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Emotion is Dead? - A little less than a happy high
komos
komos
Emotion is Dead?
I bought music yesterday. CD Spins/Davis had a couple of copies of the Garbage cd that I’ve coveted for years (yay!) as well as a cheap price on The Juliana Theory’s Emotion is Dead. I ended up having a conversation with the audiophile behind the counter who was simultaneously feeding me information as well as testing my acumen. (Just for the record, I’m a total neophyte and ultimately know very little.) When I shared that I had just sort of stumbled onto TJT through LJ, he started talking about them and then about other bands on the Tooth and Nail label, which apparently runs some interesting emo/punk offerings.

Then, he told me that a good number of the bands on the label were bands with Christian leanings, including, he suspects, TJT.

Ok, this floored me, and I found that a little bothersome. It disturbs me that I would have a mildly visceral reaction to a “type” label to the point where I’d start second-guessing whether my first reactions to the music were valid. If I like the music, should it really matter? Well, sometimes.

I remember being very young, having grown up in a conservative community, and getting freaked out when I learned that Frankie Goes to Hollywood and Bronski Beat were both bands that were made up of gay men. There was an initial reaction of shock, though I’m not really sure where it came from. Still, I managed to get past it because a) I didn’t really have an issue with homosexuality and I suspected that the reaction was more learned than genuine, b) I really did enjoy their music and c) they never identified themselves as “gay bands” per se. They were bands which just happened to have gay members.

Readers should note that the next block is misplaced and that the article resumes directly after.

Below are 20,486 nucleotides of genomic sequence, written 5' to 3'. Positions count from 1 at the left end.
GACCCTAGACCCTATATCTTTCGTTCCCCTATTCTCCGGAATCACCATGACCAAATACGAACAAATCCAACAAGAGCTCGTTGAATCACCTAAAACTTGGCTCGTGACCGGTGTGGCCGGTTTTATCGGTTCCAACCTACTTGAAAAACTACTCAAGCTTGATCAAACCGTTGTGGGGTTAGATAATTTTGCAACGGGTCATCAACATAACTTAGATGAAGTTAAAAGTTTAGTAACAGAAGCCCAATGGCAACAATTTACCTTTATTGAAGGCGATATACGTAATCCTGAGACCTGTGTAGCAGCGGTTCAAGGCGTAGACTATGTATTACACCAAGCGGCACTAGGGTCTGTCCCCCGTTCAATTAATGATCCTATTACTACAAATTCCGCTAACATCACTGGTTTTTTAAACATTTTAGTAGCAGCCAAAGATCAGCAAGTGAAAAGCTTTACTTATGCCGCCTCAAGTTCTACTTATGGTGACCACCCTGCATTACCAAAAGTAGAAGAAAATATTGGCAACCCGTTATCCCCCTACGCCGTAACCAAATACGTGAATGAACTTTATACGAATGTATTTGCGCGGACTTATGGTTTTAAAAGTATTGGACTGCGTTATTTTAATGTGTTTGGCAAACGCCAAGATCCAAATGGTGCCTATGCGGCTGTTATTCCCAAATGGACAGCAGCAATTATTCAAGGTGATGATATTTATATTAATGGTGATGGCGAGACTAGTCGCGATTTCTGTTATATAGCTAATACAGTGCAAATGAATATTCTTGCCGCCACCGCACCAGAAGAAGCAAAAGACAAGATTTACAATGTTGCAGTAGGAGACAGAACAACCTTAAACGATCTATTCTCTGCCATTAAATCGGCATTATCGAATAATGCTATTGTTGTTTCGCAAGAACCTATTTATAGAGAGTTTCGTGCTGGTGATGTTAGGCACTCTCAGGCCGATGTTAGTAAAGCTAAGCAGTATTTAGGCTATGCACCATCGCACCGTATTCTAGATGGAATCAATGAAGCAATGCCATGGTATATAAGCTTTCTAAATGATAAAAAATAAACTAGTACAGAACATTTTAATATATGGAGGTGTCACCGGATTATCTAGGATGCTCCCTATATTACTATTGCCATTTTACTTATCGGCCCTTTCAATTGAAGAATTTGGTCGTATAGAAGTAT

I’ve had more difficulty with the idea of Christian rock. Just as an example, I find POD endlessly tedious. When I hear their music, I end up reinterpreting all of their lyrics through the perspective of a conservative Bible-thumper because they’ve identified themselves as such. I’m not sure if it’s fair, but that perspective is one that raises my hackles at mere mention. I don't want to get beaten about the head with their ideas.

There is limitation that comes with such deliberate self-labeling. Christian rock will carry a message and will appeal to a certain audience. It will speak against many of the tenets that I cling to. Bands that label themselves Christian make it clear that they are looking for a specific audience. Ultimately, in labeling themselves, they force a label on those who are interested in them. It’s sort of like what happens with personals ads... The people who state in their ads that they are Christian or Jewish do so because they are looking for someone who shares a predictable set of values.

Feh.

I’ll let you know what I think of the disk later.
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